The Anti-Terrorism Bill 2005 includes the following proposals to remove your rights. The laws rely on a broad definition of terrorism which would have included the African National Congress, East Timorese freedom fighters and protesters at refugee detention centres.
1. Control Orders
Control orders allow a person to be put under house arrest, forced to wear an electronic tag and stopped from using phones or internet or communicating with certain people or groups of people. Breach of a control order carries a five year prison term. Each control order can last for up to a year, but a control order can be reissued again and again allowing someone to be indefinitely controlled.
An individual judge can be asked by the Attorney General or Federal Police to issue a control order if it would substantially assist in preventing a terrorist act; or if the person provided training to, or received training from, a listed organisation.
Constitutional lawyers are questioning whether this is a breach of the Australian Constitution as it may override the division of powers between the executive and the judiciary which is fundamental to the independence of our judicial system. The process for obtaining such an order does not have the protections of a criminal trial. It has a lower standard of proof and a person is treated as guilty until they can prove their in-nocence. A suspect is only able to challenge an order after they are subject to it. The laws are also retrospective, allowing people who may have had links to overseas groups many years ago to be subject to the orders.
2. Preventative Detention
Under these laws, the police can get a preventative detention order to hold a person for up to 24 hours. This can then be extended to 48 hours and, if the state governments continue to back the laws, up to 14 days. Police must think there is a terrorist attack likely in the next 14 days, or there must have been a terrorist attack in the last 28 days.
When detained, the detained person can talk to a lawyer, but only if the lawyer has been security cleared by ASIO. All their conversations are monitored by police. The detained person can call a family member to say they are OK but if they or their family member say any more they can go to prison for 5 years. Their family member can also be jailed for 5 years if they tell anyone else.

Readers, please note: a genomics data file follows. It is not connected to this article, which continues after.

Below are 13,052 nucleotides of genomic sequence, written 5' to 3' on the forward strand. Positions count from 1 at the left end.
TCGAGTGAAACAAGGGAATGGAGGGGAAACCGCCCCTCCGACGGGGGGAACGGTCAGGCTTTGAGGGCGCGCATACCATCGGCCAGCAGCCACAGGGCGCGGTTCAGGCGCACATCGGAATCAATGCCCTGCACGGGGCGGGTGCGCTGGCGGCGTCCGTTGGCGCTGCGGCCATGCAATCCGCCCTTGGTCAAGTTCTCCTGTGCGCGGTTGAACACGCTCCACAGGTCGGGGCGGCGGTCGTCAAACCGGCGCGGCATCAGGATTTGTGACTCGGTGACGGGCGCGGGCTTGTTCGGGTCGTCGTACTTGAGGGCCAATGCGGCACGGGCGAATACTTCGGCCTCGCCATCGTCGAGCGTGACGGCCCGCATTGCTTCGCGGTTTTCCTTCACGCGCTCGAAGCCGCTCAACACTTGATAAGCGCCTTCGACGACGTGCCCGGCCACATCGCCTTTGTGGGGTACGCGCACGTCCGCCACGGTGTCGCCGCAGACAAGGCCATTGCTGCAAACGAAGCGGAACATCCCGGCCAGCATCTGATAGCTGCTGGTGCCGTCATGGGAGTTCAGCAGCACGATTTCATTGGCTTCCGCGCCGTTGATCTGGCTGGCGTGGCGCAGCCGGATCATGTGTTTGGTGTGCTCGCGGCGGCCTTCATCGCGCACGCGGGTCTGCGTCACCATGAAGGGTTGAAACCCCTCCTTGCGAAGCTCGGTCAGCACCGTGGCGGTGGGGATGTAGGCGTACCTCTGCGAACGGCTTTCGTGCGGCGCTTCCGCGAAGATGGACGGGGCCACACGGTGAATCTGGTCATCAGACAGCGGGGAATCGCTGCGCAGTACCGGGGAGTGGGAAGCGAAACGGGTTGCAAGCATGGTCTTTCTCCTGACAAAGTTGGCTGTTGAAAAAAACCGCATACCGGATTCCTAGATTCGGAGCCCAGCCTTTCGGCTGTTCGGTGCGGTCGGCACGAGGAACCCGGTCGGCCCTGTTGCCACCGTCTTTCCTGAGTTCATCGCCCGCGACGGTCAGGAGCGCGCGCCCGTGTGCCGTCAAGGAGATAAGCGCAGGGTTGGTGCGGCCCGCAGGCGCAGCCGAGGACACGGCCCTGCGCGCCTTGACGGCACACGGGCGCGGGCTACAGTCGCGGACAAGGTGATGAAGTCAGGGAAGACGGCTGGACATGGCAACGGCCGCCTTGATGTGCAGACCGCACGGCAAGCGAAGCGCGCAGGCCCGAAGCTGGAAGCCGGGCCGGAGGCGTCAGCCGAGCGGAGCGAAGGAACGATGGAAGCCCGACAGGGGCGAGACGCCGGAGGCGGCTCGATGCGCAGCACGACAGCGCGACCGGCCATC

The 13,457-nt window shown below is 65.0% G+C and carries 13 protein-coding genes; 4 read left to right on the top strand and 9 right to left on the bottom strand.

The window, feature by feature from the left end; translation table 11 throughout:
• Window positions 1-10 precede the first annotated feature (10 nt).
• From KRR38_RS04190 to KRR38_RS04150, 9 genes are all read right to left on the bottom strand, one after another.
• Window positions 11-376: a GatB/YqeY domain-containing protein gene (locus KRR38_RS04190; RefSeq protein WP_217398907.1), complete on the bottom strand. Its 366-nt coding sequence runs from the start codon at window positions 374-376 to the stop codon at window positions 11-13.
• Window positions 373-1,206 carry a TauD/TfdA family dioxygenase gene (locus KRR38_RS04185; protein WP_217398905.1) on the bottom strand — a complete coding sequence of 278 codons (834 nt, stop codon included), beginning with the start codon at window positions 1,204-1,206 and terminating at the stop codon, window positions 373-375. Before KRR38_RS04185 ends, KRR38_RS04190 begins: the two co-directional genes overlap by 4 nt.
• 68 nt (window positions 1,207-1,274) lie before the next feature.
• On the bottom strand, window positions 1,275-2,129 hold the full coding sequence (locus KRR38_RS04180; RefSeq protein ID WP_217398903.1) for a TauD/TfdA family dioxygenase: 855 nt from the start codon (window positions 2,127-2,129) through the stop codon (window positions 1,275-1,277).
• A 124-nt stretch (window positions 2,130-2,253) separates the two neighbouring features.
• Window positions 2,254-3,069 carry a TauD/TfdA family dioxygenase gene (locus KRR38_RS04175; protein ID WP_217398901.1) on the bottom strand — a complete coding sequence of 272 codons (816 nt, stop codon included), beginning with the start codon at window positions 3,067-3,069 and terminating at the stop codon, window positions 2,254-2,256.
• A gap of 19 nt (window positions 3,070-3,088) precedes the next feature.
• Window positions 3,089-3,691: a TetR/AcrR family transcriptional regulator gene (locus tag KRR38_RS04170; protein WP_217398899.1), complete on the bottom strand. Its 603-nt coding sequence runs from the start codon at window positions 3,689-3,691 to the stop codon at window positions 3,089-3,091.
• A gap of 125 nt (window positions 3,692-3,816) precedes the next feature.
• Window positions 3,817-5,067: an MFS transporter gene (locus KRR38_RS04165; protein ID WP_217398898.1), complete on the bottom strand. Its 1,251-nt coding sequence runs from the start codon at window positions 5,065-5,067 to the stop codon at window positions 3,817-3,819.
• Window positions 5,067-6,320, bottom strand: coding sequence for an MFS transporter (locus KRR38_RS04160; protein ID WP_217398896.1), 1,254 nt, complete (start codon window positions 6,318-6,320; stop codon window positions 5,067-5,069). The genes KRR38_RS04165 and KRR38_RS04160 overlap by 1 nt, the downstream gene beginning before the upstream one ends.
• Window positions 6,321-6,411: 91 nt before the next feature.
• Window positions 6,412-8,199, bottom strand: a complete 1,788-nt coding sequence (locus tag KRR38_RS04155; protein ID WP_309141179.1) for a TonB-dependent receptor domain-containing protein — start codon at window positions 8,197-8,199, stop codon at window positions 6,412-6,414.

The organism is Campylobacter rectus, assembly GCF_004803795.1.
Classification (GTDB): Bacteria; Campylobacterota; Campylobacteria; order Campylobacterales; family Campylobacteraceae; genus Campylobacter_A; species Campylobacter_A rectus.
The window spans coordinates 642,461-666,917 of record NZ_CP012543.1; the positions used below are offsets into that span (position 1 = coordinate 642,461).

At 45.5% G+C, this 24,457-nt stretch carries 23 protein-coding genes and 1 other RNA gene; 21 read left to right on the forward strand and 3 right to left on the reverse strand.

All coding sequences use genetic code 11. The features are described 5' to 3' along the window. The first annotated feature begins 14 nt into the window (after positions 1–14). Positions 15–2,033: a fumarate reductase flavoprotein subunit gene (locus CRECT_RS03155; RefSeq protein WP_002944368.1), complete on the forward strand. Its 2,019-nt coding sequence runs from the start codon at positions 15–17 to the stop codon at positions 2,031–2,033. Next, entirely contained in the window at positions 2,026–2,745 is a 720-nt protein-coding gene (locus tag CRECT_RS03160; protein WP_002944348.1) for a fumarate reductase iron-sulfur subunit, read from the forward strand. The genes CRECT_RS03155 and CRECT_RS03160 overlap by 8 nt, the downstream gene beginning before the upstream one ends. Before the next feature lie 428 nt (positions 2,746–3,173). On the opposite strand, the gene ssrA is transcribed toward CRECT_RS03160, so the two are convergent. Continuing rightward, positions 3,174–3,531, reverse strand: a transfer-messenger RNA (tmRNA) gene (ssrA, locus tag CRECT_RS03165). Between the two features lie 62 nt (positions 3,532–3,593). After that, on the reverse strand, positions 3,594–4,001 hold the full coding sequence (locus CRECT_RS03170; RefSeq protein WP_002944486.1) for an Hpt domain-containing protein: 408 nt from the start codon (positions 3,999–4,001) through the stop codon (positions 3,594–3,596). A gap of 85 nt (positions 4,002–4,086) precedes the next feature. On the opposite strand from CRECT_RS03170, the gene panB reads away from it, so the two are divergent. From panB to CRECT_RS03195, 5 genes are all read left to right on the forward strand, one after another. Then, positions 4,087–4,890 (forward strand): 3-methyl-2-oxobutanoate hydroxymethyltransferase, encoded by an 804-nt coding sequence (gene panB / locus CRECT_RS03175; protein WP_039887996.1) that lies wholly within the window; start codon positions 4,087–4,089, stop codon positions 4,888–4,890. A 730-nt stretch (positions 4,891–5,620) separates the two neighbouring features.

In certain circumstances police can shoot to kill someone they are trying to take into detention. While a provision for the use of lethal force is already encoded in the Crimes Act, the 'shoot-to-kill' clause in the context of this Bill increases the risk of an accidental fatal shoot-ing of innocent people as in the case of in London, when Brazilian Jean Charles de Menezes was shot dead by police.
3. Random Stop and Search Powers
If police believe a person "might have just committed, or might be about to commit a terror-ist act", under these laws they can stop and search that person, their vehicle and anything under their control. Police can also ask for name, address, proof of identity, and an explanation of activities. If the police find something they consider could be used as part of a terror-ist act, they can confiscate it.
In addition, the Attorney General can declare an area (a building, a whole suburb or a whole state) to be a "security zone" for up to 28 days, on the grounds of "preventing a terrorist act occurring; or in responding to a terrorist act that has occurred." This allows police to exercise the same powers on any person in the area without a specific suspicion.
There are a range of new provisions in the Bill which modernise the archaic laws of sedition as well as broadening the scope of terrorism offences. These laws threaten freedom of speech and expression and threaten to drive underground or simply silence legitimate public debate and dissenting views about a broad range of public issues.
This might include debate and public protest about the war in Iraq and 'the war on terrorism'. The charge of sedition carries a maximum penalty of seven years in prison.
Organisations which advocate views which dissent from the position of the Government could face charges of advocating terrorism and be banned. Membership of an organisation, including 'informal membership', designated as 'illegal' within the definition of these laws, carries a 10 year prison term. Similarly organisations which advocate changes to Australian law by unlawful means such civil disobedience could be declared unlawful associations. Potentially, unions, environmental organisations and others could be affected.
5. Other Measures